Town Leaders: Act, Lawmakers, For The State's Sake

By Stewart "Chip" Beckett III, Jon Colman, Dave Kilbon

The Commission on Fiscal Stability and Economic Growth has issued its report. Now it’s the legislature’s turn to make a choice: Lead, follow or get out of the way.

We hope they choose to lead. That’s what we elected them to do.

We also hope they choose to take the commission’s recommendations as the basis for decisive action to address the serious problems Connecticut faces. As the report points out, the state’s economy is shrinking, we are failing on key elements of competitiveness and we face ongoing budget deficits in the coming years. These problems won’t fix themselves and will get worse if nothing is done.

There is still time to right the ship if the legislature moves quickly. To quote the commission co-chairmen: “The good news is that the situation is fixable if we take bold action. We are optimistic about the future, but only if our governmental leaders and the entire General Assembly share our assessment of the situation and are willing to take immediate action.”

The legislature created the commission as part of the bipartisan budget bill last fall. It was made up of 14 leaders drawn from business, education and government who have strong ties to our state and who recognize the seriousness of the issues they were tasked to address. In the course of their work they gathered data and held hearings, listening to scores of people representing different elements of the Connecticut community. Their report is the result of that work.

We strongly support the concepts outlined in the commission’s report. Like any proposal, it needs to be carefully vetted from a variety of perspectives before final action is taken — but it’s critical that action is taken.

Change is hard to make under the best of circumstances. Defenders of the status quo will work to ensure their self-interests aren’t adversely affected. By all means, listen to them: They may offer productive ways to address the urgent matters that face us. But don’t let them stop the actions that are necessary. Compromise on the specifics is a necessary part of the process. From our experience in local government, we know that the best solution is one that leaves everyone a little dissatisfied because no one gets everything he or she wants.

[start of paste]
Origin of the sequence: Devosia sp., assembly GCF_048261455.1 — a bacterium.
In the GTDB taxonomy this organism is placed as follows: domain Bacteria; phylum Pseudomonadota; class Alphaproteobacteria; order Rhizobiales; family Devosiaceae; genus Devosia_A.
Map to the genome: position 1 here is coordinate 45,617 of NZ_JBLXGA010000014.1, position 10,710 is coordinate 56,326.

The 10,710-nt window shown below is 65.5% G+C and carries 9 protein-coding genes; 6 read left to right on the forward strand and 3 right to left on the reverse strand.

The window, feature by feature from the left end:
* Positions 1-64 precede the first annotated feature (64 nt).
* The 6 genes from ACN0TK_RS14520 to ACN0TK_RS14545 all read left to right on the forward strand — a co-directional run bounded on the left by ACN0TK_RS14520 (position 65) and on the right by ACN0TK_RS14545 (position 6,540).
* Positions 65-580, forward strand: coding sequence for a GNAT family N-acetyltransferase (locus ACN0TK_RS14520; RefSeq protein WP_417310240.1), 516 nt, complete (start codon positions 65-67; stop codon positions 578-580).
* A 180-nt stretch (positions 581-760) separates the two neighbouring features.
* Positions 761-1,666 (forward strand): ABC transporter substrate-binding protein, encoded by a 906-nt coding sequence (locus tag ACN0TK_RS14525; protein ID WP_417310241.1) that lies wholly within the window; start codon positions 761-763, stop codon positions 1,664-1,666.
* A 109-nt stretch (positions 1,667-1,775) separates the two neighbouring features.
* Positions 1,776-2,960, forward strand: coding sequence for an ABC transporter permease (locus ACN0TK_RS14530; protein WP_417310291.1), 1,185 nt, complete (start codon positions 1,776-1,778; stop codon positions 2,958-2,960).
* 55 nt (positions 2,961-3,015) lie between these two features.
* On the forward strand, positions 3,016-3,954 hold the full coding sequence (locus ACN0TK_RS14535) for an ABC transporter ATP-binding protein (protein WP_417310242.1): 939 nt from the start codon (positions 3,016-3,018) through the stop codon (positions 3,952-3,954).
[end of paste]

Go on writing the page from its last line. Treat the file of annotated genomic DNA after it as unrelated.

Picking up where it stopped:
The commission has done what it was charged to do, thoroughly and on time. The ball is now back in legislators’ court.

The legislature might choose, however, to study the recommendations of the commission, deferring any action until 2019 at the earliest. As current and former elected officials, we understand why: With an election looming, no one wants to make enemies by taking on contentious issues. It’s important, too, that Freedom of Information concerns are addressed expeditiously, though the legislature must move ahead while that’s happening.

Ducking the problem does our state and its citizens a serious disservice. Every day that goes by makes Connecticut’s fiscal issues worse. It’s time for legislators to bite the bullet.

We got into this situation because previous administrations and legislatures failed to make hard choices. Don’t let that happen again.

Stewart "Chip" Beckett III is minority leader of the Glastonbury Town Council, Jon Colman is a former member of the Bloomfield Town Council, and Dave Kilbon is East Granby’s former first selectman and currently chairs the East Granby Board of Finance.